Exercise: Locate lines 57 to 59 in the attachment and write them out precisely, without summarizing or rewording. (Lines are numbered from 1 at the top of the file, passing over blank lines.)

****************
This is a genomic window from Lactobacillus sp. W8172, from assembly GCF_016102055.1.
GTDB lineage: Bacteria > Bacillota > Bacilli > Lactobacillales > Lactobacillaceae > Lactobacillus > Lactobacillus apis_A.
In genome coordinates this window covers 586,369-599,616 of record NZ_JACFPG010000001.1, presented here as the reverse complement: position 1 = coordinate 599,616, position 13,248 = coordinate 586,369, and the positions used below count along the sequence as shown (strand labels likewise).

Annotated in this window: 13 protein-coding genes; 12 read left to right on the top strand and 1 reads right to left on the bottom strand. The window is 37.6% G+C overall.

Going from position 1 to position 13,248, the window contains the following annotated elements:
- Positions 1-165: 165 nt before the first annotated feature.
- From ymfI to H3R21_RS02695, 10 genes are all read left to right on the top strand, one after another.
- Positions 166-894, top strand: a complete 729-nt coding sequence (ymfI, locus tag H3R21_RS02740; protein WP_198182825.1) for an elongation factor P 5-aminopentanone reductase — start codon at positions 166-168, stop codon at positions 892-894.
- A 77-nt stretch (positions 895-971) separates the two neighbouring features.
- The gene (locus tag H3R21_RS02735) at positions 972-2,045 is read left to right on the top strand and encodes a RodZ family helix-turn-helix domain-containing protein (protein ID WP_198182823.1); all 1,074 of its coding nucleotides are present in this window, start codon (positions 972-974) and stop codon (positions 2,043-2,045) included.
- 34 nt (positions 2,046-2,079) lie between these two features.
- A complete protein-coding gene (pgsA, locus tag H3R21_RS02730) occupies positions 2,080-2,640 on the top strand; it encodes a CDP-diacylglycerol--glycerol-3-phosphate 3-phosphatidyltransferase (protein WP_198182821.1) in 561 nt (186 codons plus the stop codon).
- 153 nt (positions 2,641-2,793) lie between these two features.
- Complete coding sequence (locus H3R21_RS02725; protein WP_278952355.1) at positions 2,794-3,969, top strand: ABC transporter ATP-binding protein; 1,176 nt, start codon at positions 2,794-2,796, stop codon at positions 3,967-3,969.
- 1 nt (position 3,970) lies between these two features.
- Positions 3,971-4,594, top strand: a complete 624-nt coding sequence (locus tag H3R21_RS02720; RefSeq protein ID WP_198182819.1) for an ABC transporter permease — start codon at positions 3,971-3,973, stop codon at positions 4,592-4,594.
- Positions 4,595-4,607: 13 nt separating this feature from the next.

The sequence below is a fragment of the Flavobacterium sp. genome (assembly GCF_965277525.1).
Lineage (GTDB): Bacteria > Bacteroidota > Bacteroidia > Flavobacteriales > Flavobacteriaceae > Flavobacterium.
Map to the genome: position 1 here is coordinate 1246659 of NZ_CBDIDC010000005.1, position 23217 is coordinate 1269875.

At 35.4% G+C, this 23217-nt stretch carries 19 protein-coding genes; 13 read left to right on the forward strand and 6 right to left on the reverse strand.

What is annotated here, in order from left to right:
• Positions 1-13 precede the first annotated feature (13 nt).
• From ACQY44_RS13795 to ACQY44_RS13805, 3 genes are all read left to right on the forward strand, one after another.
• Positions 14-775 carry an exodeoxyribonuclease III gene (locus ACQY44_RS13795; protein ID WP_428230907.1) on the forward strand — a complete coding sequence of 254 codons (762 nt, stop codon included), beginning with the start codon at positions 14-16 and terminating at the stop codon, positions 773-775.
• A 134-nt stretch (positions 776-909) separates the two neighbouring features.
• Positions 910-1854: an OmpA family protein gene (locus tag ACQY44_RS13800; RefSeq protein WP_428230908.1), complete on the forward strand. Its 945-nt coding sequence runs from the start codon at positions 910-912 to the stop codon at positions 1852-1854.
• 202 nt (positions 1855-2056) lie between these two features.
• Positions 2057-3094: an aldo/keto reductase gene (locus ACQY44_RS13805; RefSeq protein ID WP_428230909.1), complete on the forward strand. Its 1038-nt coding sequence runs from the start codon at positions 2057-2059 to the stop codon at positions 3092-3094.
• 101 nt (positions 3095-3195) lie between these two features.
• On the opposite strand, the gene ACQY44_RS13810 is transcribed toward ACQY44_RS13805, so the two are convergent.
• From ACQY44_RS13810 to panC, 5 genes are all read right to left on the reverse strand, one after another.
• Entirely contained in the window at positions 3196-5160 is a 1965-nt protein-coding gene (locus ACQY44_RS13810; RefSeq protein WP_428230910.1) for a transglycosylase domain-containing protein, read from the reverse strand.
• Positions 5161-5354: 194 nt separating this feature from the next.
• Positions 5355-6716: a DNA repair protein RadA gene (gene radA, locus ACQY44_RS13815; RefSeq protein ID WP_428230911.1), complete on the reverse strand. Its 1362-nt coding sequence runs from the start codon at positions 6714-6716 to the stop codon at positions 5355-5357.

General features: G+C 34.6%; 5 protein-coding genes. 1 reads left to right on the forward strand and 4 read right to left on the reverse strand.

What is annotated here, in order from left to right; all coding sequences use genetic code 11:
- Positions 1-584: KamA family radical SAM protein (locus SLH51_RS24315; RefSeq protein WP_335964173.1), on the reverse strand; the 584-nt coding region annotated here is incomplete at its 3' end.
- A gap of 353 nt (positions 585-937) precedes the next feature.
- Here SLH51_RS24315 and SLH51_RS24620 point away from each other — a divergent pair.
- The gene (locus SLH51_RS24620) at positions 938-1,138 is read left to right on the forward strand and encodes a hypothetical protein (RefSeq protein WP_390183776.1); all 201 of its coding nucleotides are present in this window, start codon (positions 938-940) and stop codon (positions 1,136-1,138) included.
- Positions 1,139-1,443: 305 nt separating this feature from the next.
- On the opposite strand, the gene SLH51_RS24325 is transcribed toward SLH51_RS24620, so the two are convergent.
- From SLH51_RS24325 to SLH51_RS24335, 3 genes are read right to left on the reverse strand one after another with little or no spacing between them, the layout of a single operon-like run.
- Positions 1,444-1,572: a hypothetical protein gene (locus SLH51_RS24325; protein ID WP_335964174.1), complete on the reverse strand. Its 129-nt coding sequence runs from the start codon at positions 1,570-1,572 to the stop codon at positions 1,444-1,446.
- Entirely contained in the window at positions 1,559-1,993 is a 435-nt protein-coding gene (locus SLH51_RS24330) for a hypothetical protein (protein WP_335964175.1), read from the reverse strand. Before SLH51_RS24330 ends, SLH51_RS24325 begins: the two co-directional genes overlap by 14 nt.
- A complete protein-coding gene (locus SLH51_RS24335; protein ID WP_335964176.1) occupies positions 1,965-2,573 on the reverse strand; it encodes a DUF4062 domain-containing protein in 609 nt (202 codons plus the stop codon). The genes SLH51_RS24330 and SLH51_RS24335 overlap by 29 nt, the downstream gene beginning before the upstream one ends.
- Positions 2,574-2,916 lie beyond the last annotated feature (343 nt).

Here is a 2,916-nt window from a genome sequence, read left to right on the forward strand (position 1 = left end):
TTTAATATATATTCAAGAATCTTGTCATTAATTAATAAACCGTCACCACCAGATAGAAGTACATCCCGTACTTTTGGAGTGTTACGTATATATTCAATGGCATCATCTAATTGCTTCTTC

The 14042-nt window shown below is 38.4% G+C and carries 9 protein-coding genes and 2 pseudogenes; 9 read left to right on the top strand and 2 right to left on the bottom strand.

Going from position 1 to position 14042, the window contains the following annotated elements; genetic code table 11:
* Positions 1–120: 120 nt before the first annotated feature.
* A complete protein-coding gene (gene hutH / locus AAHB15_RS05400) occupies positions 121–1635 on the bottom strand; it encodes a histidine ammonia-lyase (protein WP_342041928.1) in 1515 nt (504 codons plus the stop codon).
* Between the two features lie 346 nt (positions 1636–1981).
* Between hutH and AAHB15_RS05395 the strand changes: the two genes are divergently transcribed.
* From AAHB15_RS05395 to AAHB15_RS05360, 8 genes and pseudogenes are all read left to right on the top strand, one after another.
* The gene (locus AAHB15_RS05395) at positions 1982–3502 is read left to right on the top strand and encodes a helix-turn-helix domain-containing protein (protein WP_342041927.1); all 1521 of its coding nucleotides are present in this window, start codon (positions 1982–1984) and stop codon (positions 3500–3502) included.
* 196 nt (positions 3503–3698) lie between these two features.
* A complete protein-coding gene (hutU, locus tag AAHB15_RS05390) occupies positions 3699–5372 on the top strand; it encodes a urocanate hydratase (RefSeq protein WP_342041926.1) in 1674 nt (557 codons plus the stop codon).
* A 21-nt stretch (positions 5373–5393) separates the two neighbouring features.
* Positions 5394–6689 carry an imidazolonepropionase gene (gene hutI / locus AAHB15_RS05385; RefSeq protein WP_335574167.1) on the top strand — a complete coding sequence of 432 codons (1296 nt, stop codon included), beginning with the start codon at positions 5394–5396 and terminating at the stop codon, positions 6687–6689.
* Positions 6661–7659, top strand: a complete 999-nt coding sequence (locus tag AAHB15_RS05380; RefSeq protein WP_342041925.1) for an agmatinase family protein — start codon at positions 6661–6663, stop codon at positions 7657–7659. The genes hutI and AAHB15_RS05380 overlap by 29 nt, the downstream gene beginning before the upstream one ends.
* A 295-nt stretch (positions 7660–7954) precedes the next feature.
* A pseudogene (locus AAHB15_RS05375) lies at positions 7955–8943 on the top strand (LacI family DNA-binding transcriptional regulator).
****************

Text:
* From AAHB15_RS05395 to AAHB15_RS05360, 8 genes and pseudogenes are all read left to right on the top strand, one after another.
* The gene (locus AAHB15_RS05395) at positions 1982–3502 is read left to right on the top strand and encodes a helix-turn-helix domain-containing protein (protein WP_342041927.1); all 1521 of its coding nucleotides are present in this window, start codon (positions 1982–1984) and stop codon (positions 3500–3502) included.
* 196 nt (positions 3503–3698) lie between these two features.